Technology staff at several school districts across the country were forced to work longer hours Feb. 12 after being overwhelmed by a computer virus disguised as an electronic photo of teen-age tennis star Anna Kournikova.

The virus slowed down eMail systems and forced some school systems to shut down their eMail altogether while they cleaned out the rogue program. Security experts said the virus does not permanently damage computers.

After the New Hampshire Department of Education received several infected eMail messages Monday afternoon, technology staff shut down their eMail server between 4 and 9 a.m. to install the latest anti-virus software.

Lori Anzini, director of technology at Pittsburg Unified School District in Pittsburg, Calif., said although she warned 800 eMail users not to open the virus, the district was still infected.

“I ‘cleaned’ one machine last night around 10 p.m. and [kept] the problem from spreading,” Anzini said. “Hopefully, no more infections will happen.”

Pat Hartley, coordinator of school services at Evergreen School District #114 in Vancouver, Wash., said the virus was sent to his district more than 60 times, but the district’s anti-virus software kept its computers from becoming infected.

Within a few hours, the virus had managed to spread almost as rapidly as last May’s “I Love You” virus, which caused tens of millions of dollars in damages worldwide. Anti-virus researchers expected more computer infections during the Feb. 13 business day in Asia.

“Everybody and their brother and sister-in-law [are] infected with this thing,” said David Perry, director of public education at Trend Micro Inc. “Last year, everybody wanted to be loved. Apparently, many people want to see a JPEG [picture] of Anna Kournikova.”

Graham Cluley, senior technology consultant at Sophos Anti-Virus Inc., said the virus writer skillfully combined “the temptation of the teen-age tennis star with the average fantasy of the guy who sits in front of the computer terminal.”

The virus is known as a worm because it can automatically send copies of itself to everyone on a recipient’s address book. That could be thousands of copies per person for a larger corporation.

It only spreads through Microsoft Outlook eMail software on Windows computers, although Macintosh users and those using other eMail programs can still spread the virus manually.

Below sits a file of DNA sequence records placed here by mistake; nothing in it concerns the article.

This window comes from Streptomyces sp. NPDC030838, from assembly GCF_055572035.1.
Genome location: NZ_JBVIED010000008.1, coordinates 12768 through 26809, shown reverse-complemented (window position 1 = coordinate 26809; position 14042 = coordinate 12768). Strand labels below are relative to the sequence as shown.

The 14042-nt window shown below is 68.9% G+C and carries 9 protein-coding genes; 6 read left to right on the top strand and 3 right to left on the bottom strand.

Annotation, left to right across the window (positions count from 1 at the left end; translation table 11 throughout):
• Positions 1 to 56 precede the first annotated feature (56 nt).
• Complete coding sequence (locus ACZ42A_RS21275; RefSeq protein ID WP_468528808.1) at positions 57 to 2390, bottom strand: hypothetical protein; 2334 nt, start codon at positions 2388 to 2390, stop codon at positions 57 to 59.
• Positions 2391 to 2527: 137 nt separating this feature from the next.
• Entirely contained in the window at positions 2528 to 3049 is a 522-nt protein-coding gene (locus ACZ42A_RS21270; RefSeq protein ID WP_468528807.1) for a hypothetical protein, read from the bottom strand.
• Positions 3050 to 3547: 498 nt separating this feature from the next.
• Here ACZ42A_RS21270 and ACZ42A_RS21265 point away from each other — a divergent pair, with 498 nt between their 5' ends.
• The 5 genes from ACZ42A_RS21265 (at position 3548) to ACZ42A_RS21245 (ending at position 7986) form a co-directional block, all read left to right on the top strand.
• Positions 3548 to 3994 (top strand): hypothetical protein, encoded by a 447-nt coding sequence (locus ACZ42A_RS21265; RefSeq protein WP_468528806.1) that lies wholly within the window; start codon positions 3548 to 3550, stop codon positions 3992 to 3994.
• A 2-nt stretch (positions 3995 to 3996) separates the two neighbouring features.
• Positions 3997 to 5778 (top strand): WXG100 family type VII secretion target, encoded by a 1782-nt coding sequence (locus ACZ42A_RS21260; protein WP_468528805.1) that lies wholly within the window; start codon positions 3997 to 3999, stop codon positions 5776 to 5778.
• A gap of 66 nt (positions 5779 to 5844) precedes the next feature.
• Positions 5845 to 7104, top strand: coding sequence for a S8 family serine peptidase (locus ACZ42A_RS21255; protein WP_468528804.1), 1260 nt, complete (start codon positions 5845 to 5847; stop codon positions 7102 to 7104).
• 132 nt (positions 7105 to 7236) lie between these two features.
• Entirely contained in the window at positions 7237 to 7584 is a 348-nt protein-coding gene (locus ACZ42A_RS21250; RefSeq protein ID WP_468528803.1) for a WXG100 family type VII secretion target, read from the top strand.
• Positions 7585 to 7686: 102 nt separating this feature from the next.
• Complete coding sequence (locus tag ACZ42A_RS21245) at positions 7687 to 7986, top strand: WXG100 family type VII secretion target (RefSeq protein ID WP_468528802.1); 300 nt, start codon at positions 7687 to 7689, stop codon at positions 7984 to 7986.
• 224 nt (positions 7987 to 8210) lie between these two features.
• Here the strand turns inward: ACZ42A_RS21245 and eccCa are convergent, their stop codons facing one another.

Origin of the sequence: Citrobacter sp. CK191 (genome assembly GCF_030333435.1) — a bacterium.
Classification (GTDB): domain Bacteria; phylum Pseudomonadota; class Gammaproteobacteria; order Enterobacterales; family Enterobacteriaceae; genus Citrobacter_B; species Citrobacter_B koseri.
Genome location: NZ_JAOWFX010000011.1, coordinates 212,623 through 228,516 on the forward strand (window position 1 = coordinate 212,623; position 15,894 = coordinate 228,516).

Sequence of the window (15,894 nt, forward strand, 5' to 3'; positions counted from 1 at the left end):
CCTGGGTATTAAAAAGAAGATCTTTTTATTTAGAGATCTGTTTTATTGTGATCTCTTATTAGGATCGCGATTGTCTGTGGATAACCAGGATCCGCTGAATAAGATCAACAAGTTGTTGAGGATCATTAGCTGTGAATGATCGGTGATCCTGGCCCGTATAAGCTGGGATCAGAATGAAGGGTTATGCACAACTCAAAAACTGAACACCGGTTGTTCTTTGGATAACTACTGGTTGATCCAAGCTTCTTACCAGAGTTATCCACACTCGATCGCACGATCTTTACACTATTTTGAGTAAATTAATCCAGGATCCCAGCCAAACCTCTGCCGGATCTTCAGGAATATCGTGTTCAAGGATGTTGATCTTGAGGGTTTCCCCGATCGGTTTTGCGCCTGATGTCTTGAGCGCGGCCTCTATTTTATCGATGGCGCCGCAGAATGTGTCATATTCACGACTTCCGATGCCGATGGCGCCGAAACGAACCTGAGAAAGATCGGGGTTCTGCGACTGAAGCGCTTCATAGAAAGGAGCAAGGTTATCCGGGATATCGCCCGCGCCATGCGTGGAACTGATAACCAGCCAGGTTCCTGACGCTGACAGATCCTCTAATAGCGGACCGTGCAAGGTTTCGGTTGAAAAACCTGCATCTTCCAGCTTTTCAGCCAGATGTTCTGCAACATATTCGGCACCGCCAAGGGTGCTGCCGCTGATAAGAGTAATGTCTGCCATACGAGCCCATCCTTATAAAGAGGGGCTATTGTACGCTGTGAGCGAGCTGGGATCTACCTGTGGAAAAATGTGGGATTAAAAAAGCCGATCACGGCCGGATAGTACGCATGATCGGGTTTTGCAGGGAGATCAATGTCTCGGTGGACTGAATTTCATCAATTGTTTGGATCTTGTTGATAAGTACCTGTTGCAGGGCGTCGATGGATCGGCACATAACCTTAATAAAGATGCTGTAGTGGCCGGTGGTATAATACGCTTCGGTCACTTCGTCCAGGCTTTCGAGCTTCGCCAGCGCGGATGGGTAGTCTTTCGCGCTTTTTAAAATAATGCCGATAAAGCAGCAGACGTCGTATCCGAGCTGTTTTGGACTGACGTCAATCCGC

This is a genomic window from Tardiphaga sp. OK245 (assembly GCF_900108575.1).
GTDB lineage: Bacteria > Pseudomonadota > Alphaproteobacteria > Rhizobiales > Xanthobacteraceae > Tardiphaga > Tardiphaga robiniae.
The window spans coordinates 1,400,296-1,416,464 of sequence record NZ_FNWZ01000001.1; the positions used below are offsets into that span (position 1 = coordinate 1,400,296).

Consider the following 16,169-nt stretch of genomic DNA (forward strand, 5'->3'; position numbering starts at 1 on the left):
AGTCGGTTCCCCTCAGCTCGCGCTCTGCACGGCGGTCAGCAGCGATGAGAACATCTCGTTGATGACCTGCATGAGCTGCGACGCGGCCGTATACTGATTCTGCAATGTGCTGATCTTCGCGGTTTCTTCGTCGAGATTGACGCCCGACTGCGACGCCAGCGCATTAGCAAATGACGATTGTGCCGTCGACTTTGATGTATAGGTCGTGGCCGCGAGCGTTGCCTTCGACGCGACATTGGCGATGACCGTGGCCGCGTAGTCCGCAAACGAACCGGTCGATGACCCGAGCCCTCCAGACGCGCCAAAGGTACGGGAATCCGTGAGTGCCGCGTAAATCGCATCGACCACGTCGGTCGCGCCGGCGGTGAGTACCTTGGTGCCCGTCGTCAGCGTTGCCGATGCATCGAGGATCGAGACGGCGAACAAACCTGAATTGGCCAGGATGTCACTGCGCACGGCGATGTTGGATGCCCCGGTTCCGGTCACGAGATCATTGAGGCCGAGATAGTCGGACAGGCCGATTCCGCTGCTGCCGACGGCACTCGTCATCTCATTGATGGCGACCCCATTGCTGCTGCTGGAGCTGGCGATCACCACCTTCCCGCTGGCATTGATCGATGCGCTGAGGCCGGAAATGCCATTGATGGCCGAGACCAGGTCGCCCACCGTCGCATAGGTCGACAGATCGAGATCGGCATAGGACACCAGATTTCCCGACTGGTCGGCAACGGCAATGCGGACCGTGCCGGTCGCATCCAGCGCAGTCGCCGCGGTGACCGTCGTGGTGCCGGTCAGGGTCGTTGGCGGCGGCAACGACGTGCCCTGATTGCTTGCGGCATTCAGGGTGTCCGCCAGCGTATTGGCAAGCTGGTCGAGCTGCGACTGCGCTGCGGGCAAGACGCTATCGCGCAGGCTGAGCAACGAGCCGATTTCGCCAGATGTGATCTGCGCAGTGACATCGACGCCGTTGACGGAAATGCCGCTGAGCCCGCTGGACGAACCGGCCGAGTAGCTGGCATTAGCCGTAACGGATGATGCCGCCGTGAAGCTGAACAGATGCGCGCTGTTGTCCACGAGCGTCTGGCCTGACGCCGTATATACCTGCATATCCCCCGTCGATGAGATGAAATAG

Microsoft spokesman Adam Sohn said the company had released a security update last June, shortly after the “I Love You” virus spread using similar techniques. That update generates a warning anytime a computer program attempts to access Outlook’s address book.

The virus appears to have originated in Europe.

Mikko Hypponen, manager of anti-virus research for F-Secure Corp., said the virus, if left alone, will try to contact a Dutch web site on Jan. 26, 2002.

The virus comes as an attachment named “AnnaKournikova.jpg.vbs” and carries the message “Hi: Check This!” At least three subject lines have been identified: “Here you have,” “Here you go,” and “Here you are”—all followed by a smiley face.

Many anti-virus companies have developed software updates to filter the new virus, and network administrators responded by configuring eMail servers to automatically reject the message.

A warning to Michican State University users was typical: “If you receive such a message, please DO NOT OPEN the attachment. Discard the message immediately.”

Vincent Weafer, director of the Symantec Anti-Virus Research Center, partly attributed the virus’s spread to timing.

“Close to Valentine’s Day, anything novel or different like this will get people’s attention more than normal,” he said. “They are expecting messages from friends, maybe pictures of each other or cards. People lower their guards.”



Microsoft Corp.